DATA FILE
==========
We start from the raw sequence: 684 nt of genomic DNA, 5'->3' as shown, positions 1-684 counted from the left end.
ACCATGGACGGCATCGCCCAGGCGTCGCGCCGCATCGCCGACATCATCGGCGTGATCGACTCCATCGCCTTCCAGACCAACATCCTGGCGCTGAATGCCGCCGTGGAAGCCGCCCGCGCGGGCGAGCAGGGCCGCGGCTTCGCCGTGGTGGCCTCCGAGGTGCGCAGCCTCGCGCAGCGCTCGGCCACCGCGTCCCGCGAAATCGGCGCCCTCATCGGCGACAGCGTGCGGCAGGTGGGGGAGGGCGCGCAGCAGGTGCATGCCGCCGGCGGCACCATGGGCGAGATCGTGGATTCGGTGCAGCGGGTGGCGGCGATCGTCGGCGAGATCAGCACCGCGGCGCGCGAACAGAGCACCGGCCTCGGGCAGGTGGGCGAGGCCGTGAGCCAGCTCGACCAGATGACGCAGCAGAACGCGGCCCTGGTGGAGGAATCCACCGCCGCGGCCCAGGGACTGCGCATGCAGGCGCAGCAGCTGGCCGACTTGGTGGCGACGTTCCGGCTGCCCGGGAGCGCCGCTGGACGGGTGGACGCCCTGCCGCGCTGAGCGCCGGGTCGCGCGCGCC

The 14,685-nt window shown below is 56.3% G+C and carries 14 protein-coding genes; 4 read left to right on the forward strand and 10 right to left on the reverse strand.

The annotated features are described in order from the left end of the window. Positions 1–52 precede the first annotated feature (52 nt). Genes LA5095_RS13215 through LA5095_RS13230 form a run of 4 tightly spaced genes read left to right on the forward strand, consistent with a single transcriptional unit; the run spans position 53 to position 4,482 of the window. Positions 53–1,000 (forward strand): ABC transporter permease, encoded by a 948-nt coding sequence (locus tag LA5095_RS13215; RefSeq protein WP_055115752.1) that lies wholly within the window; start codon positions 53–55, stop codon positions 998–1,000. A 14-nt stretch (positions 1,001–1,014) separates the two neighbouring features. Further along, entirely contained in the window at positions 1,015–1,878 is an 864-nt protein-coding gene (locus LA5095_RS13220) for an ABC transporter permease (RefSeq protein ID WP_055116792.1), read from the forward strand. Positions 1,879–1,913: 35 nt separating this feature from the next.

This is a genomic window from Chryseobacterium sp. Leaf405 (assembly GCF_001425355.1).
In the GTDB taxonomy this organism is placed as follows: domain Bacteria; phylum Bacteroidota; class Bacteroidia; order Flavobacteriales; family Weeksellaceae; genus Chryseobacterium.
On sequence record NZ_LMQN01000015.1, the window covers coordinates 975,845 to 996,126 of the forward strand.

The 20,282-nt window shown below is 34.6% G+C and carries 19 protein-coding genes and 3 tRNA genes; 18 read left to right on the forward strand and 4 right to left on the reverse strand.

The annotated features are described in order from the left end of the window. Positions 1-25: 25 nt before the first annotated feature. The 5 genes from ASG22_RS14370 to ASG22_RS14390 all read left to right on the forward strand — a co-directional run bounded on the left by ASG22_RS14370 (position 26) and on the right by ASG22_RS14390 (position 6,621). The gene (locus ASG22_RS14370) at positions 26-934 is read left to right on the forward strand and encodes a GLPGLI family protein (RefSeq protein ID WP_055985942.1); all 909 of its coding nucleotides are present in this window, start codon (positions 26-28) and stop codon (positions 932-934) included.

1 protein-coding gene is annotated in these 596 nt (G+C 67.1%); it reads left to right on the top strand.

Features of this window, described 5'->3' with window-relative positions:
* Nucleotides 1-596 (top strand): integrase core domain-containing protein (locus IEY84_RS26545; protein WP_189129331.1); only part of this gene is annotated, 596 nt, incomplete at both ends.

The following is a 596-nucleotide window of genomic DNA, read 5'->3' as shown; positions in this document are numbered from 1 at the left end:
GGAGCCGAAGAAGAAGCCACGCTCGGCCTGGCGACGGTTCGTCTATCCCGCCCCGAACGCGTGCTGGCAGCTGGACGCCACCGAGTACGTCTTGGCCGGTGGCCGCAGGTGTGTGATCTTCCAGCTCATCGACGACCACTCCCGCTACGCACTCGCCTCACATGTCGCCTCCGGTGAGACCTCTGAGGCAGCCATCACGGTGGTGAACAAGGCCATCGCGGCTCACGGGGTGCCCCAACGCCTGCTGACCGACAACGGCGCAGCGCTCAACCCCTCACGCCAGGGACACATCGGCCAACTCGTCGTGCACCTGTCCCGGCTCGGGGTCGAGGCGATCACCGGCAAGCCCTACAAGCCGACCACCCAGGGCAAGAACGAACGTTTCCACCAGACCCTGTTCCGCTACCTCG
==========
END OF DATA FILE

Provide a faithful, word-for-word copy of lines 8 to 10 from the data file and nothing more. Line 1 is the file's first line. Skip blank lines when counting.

The 20,282-nt window shown below is 34.6% G+C and carries 19 protein-coding genes and 3 tRNA genes; 18 read left to right on the forward strand and 4 right to left on the reverse strand.

The annotated features are described in order from the left end of the window. Positions 1-25: 25 nt before the first annotated feature. The 5 genes from ASG22_RS14370 to ASG22_RS14390 all read left to right on the forward strand — a co-directional run bounded on the left by ASG22_RS14370 (position 26) and on the right by ASG22_RS14390 (position 6,621). The gene (locus ASG22_RS14370) at positions 26-934 is read left to right on the forward strand and encodes a GLPGLI family protein (RefSeq protein ID WP_055985942.1); all 909 of its coding nucleotides are present in this window, start codon (positions 26-28) and stop codon (positions 932-934) included.

1 protein-coding gene is annotated in these 596 nt (G+C 67.1%); it reads left to right on the top strand.